Archives for August 2015

The Parenting Garden

This week’s guest post was written by Jen Bettis. We hope that you find it useful, and look forward to future posts by Jen.

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It’s the time of year in which we can harvest the fruits of our gardens. Gardeners have spend hours watering and cultivating growth to produce this fruit.

This practice also works with parenting, and goes along with the Nurturing Parenting teaching curriculum written by Dr. Stephen J. Bavolek. It is easy to get caught up in the negatives in life. Many of the parents I work with can easily share the negative behaviors in their children, often citing how they want these behaviors to change. Much of a parent’s time and attention is poured into changing these behaviors.

One way to problem solve is to do the opposite of what we might think. Rather than focusing attention on changing the negative behaviors, Dr. Bavolek encourages parents to focus on the positive behaviors they see in their children. In the midst of the negative behaviors it is easy to lose sight of the positive ones, the areas in children that are producing fruit.

As all parents know, there is limited time and energy in each day; in gardening, the watering can has a limited amount of water to be poured out. My encouragement to parents is to look at where the water is being poured. How much is spent correcting negative behaviors (watering weeds) versus praising positive behaviors (watering seeds which lead to fruit)?

Often something as simple as spending 15 to 30 minutes of quality time each day engaging with your child will result in growth. Try it. Turn off technology, put aside any preconceived ideas of what the child should be, and get on their level. Let them take the lead and engage in an activity that brings them joy. The families that participate in our parenting class are asked to do this and report back each week. The stories from the parents who fully engage are full of hope and encouragement. They share change in their relationship with their children as well as an increase in positive behaviors.

Over my time working with children and families I have come to understand how important boundaries, structure and consistency are for children. Structure in particular has a positive impact on the family as a whole. When working with families, adding structure to the home is often the first place I start.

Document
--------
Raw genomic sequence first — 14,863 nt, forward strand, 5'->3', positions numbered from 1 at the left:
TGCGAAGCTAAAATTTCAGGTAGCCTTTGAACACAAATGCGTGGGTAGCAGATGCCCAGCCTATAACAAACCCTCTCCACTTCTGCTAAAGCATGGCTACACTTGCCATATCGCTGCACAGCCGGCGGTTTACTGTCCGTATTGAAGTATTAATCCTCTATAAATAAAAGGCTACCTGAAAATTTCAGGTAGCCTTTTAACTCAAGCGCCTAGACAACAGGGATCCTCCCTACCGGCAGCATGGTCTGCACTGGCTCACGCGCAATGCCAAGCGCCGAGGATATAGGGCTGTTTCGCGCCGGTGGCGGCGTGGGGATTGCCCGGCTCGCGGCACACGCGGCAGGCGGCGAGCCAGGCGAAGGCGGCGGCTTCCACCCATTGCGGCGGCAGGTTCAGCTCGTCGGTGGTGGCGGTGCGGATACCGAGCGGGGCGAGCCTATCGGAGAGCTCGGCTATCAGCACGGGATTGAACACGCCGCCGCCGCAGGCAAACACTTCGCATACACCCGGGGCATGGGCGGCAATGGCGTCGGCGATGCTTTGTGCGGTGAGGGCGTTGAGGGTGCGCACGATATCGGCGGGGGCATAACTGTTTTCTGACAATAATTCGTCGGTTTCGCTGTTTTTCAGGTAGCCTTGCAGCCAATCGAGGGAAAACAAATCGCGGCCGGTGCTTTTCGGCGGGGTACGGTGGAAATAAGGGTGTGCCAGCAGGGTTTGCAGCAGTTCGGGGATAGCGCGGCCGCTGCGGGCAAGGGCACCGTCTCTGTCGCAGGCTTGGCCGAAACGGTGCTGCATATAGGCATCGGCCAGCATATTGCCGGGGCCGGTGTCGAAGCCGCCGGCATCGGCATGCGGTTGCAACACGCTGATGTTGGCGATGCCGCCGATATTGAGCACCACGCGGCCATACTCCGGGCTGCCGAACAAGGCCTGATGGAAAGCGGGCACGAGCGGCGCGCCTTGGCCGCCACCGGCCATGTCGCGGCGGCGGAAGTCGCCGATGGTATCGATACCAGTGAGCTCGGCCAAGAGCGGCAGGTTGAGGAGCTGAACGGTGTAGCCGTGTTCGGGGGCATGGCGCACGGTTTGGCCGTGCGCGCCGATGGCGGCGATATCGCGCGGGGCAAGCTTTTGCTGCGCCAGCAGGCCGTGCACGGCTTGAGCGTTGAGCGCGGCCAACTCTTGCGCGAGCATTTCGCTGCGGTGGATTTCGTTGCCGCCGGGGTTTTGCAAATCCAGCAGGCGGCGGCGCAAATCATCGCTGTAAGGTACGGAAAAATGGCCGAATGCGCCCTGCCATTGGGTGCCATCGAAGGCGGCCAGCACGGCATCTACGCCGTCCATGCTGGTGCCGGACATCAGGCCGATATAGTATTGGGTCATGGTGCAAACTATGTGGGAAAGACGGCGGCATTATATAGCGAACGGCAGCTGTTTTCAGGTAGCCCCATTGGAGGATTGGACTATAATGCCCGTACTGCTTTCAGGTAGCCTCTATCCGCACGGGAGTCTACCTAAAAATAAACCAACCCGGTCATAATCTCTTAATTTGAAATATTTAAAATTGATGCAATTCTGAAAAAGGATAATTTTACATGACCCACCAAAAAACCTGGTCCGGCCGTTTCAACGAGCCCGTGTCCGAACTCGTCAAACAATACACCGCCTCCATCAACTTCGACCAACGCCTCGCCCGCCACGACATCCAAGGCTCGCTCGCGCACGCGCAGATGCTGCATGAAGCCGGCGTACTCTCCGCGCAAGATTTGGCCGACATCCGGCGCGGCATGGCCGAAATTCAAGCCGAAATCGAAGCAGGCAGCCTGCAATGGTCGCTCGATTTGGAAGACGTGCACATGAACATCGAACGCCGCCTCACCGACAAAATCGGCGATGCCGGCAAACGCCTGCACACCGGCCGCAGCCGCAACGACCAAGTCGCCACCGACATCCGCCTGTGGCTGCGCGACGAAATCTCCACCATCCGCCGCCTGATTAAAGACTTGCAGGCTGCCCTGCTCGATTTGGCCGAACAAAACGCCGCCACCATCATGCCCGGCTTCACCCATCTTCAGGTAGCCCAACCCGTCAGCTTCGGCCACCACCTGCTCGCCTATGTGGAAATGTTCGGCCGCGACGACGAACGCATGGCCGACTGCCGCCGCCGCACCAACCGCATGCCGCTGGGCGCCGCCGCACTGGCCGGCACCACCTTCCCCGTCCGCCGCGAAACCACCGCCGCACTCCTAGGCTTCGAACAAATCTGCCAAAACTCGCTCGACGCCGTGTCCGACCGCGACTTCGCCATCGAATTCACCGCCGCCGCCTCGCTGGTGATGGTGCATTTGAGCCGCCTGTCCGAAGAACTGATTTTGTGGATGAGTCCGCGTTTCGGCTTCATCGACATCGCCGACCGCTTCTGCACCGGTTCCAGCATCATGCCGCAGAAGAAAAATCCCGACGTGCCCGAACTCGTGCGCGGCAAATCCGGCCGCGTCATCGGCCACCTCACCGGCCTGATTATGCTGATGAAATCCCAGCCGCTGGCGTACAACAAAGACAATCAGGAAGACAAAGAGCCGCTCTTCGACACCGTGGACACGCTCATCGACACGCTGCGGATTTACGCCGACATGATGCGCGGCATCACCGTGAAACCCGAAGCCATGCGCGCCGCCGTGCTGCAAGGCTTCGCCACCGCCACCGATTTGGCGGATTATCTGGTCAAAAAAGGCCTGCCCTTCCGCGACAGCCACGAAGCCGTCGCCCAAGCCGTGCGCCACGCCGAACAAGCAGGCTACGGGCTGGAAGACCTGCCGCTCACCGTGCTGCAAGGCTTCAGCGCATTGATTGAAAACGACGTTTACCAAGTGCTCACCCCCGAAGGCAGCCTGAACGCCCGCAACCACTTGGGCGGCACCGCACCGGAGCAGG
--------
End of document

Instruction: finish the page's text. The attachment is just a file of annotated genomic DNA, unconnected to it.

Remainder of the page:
My recommendations are to start small, with tasks the family feels they can be consistent with. Consistency will help children know what to expect and what is expected of them, which often lowers anxiety in the child.

Often we start with tasks and activities that are already regularly happening, such as sleeping and eating. Once those patterns are regularly in place the family can continue to build, adding in other daily tasks such as chores, homework, family time and so on.

I also encourage families to include children in setting a daily schedule, particularly offering choices on when activities happen through the day. For example; would you like to complete your homework right after school or have a snack first and then do your homework? This helps the child feel that they are a part of the plan and usually increases their willingness to participate in the schedule.

Finally, I encourage parents not to aim for perfection. It will likely be a slow process with steps forward and back. Being a boundary holder can be a difficult job. I warn parents that children will likely push back at first, testing to see how strong the boundaries are. Hold tight to the areas that are most important for you and your family. With time the whole family will adjust.

Jen Bettis is the Intensive Safety and Reunification Services Supervisor at Family Tree Relief Nursery. She teaches Nurturing Parenting classes at Family Tree.

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“How Would You Know?”

This week’s guest post was written by Jeni Jorgens. We hope that you find it useful and look forward to future posts from Jeni.

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“How would you know?”

or:

The experience of a childless parent-educator

In short, I wouldn’t know. I wouldn’t know what it feels like to have my child step on my face when I’m still slumbering in the morning, I wouldn’t know the constant anxiety about my child’s well-being, and I wouldn’t know the crushing anguish of hearing my child say “I hate you!”

I will tell you what I do know. I know that parenting is hard. Really, really, really hard. I know that parenting tests limits you didn’t even know existed. Mostly, I know that all parents do the best they can with what they know and have.

I do not have children; however, my job is supporting parents in becoming the best parents they can be. Often, this includes sharing tips and ideas to make child-rearing a little bit easier. When I am in someone’s life, problem-solving various family-related things, I am sometimes asked the question I dread most: “So, do you have kids?”

When a parent asks me this, a small wave of panic consumes me while I search for the best way to answer. Do I explain that although I don’t have kids, I have a lot of education? No, that sounds too smug. Do I talk about all of the experience I have? Perhaps too defensive. Can I simply say “no,” with no rationalization for why they should listen to me? So here the parent and I sit, most likely both fearing judgment from each other.

In these moments, I settle on “I do not have kids, but I love them, have taken care of a lot of them, and want to support your family.” I share that I do not, in fact, have all of the answers (or claim to), and that I appoint the parent as the true expert.

Being in this position has its benefits for both the family and me. Having an objective perspective, I may be able to think of solutions that are not clouded by emotion and exhaustion. As for me, I have the wonderful opportunity to learn about situations and challenges I may have never considered.